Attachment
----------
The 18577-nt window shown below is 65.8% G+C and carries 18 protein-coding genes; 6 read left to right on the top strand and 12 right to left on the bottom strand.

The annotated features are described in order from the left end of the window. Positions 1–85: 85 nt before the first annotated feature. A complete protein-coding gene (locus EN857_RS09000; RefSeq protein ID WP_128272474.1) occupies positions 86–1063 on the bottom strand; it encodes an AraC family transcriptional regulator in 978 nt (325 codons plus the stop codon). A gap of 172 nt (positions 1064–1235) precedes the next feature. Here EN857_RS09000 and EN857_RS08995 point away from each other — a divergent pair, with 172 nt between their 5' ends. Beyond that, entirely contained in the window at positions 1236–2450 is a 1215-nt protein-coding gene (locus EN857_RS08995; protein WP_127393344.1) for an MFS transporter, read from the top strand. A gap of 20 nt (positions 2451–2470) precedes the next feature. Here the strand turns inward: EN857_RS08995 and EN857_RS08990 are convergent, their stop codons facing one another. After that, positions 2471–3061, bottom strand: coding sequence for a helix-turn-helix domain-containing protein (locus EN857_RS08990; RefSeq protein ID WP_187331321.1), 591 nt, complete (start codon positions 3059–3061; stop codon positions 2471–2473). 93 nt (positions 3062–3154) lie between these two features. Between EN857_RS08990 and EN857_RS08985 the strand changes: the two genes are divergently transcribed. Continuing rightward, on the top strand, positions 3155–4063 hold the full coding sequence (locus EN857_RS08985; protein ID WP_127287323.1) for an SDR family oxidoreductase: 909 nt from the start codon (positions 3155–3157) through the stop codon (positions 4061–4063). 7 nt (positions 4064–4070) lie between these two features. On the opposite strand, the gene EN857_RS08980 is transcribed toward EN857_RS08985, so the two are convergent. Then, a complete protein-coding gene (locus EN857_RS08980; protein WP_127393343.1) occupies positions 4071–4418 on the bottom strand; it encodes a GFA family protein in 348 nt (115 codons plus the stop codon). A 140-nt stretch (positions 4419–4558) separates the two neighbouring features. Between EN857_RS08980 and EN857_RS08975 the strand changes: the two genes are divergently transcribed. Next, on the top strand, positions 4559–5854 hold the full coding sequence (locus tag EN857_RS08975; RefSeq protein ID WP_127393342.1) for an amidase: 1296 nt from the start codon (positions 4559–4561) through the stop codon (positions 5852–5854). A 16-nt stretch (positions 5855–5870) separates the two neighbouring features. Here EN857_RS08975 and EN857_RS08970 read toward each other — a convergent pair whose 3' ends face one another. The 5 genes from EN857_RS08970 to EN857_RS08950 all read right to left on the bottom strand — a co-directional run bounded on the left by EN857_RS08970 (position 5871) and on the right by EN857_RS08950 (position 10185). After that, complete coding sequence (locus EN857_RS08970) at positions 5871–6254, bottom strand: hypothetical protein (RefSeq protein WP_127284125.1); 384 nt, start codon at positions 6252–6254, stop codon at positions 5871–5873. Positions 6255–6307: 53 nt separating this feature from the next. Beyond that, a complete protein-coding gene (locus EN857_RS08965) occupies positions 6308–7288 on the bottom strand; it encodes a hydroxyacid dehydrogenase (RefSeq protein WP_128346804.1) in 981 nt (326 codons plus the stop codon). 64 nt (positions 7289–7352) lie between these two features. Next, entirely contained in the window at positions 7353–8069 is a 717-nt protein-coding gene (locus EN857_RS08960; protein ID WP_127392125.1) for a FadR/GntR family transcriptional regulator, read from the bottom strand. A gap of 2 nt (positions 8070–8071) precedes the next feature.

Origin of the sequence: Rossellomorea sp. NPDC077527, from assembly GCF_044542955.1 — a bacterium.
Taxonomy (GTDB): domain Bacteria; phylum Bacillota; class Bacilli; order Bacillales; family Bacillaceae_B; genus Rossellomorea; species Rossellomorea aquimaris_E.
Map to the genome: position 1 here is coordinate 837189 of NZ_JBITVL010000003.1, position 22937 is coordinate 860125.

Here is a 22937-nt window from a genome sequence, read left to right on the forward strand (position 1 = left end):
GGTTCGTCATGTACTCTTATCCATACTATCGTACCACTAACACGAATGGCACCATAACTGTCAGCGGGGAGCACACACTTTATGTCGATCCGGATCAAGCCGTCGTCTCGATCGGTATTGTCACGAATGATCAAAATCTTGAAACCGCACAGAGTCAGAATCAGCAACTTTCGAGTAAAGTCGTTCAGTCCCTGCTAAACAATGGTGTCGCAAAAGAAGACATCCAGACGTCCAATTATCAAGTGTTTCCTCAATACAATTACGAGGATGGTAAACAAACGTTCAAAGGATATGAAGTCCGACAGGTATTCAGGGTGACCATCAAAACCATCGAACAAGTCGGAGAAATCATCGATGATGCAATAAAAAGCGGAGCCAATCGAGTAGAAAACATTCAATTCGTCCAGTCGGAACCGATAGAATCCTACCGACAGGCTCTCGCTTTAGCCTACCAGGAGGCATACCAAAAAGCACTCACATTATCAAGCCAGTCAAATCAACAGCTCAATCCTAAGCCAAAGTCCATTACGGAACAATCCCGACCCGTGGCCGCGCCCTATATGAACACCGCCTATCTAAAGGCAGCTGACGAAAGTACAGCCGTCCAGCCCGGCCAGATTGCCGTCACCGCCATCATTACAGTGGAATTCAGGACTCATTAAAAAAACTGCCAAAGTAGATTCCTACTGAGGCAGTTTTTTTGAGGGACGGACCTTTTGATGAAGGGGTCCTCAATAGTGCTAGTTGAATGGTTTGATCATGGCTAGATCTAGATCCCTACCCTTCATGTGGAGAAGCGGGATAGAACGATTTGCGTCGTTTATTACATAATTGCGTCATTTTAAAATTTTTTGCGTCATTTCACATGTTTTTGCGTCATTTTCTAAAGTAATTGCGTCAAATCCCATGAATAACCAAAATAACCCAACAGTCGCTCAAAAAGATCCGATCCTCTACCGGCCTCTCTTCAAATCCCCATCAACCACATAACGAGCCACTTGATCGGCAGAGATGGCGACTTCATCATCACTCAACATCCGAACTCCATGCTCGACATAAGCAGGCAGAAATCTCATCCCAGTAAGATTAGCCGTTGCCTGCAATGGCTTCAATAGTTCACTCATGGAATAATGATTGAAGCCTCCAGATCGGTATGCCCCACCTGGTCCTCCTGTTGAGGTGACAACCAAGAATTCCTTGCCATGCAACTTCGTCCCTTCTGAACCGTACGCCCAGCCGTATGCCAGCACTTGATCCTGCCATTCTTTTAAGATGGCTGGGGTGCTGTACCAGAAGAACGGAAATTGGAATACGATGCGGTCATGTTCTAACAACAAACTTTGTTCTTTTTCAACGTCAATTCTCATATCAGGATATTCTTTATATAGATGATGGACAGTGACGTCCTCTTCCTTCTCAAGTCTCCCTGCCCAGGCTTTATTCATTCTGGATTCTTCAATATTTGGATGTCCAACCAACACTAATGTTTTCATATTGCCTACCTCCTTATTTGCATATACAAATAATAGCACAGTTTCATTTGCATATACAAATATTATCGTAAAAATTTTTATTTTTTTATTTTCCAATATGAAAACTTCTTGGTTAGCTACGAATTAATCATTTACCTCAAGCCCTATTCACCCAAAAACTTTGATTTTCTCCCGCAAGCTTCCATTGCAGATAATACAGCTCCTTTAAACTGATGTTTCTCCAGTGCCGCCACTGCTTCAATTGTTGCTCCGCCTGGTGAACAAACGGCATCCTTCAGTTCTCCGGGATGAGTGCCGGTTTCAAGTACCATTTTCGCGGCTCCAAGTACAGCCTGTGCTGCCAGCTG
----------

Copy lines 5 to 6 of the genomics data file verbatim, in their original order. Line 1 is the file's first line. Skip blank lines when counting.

Map to the genome: position 1 here is coordinate 837189 of NZ_JBITVL010000003.1, position 22937 is coordinate 860125.

Here is a 22937-nt window from a genome sequence, read left to right on the forward strand (position 1 = left end):